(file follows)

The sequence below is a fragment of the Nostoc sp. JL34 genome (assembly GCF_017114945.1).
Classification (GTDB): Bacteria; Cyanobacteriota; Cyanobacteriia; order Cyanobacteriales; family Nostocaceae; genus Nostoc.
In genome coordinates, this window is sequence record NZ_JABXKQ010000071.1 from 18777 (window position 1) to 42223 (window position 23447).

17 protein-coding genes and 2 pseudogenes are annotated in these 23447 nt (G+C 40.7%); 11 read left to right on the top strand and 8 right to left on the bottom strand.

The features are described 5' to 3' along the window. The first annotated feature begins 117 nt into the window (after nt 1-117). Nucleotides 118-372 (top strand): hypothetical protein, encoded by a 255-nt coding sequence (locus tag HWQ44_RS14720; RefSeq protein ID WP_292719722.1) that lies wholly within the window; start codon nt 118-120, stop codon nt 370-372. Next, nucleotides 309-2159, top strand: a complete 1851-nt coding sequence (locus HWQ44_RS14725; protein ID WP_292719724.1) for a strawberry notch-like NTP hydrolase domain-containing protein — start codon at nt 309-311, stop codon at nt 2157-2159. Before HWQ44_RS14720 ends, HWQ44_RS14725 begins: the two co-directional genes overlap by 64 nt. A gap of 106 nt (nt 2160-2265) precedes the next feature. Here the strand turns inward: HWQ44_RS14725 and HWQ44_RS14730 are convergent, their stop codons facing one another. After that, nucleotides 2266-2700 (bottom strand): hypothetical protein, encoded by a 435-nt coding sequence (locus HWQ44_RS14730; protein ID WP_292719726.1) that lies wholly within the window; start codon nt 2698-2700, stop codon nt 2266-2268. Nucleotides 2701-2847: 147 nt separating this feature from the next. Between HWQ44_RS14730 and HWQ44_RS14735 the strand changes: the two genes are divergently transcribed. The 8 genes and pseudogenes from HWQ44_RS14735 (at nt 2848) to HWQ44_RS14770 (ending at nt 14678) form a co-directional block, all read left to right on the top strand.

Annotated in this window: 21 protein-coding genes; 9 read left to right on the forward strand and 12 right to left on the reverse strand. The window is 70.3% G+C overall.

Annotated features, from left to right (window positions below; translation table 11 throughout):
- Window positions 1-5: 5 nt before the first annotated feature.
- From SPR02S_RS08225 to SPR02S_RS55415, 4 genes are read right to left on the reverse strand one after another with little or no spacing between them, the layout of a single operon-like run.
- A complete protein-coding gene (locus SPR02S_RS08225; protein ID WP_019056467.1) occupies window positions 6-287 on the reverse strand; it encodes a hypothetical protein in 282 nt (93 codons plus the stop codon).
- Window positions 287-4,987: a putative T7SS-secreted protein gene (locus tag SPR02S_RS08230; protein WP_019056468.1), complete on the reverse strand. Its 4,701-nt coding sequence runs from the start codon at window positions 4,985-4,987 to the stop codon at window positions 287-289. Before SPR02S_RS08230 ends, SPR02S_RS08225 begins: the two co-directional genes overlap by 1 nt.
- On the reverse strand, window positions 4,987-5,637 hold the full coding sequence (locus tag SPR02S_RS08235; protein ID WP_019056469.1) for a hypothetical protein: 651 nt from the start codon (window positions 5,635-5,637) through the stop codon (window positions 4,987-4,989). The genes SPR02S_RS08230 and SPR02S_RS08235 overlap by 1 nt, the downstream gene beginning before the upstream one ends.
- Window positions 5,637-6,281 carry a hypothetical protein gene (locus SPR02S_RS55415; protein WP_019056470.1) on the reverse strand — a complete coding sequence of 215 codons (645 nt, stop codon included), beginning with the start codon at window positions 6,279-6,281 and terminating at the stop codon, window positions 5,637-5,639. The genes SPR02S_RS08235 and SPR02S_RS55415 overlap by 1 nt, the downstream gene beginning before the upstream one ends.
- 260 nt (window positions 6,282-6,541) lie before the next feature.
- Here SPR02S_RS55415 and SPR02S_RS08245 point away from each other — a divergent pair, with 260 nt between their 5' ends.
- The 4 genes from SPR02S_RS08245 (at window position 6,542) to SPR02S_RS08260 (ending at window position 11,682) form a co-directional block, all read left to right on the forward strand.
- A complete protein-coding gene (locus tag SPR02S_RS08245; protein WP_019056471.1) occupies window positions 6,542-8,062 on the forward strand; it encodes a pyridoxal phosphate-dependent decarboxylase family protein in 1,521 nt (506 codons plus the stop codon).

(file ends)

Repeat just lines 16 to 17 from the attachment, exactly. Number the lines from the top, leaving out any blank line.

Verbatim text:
- The 4 genes from SPR02S_RS08245 (at window position 6,542) to SPR02S_RS08260 (ending at window position 11,682) form a co-directional block, all read left to right on the forward strand.
- A complete protein-coding gene (locus tag SPR02S_RS08245; protein WP_019056471.1) occupies window positions 6,542-8,062 on the forward strand; it encodes a pyridoxal phosphate-dependent decarboxylase family protein in 1,521 nt (506 codons plus the stop codon).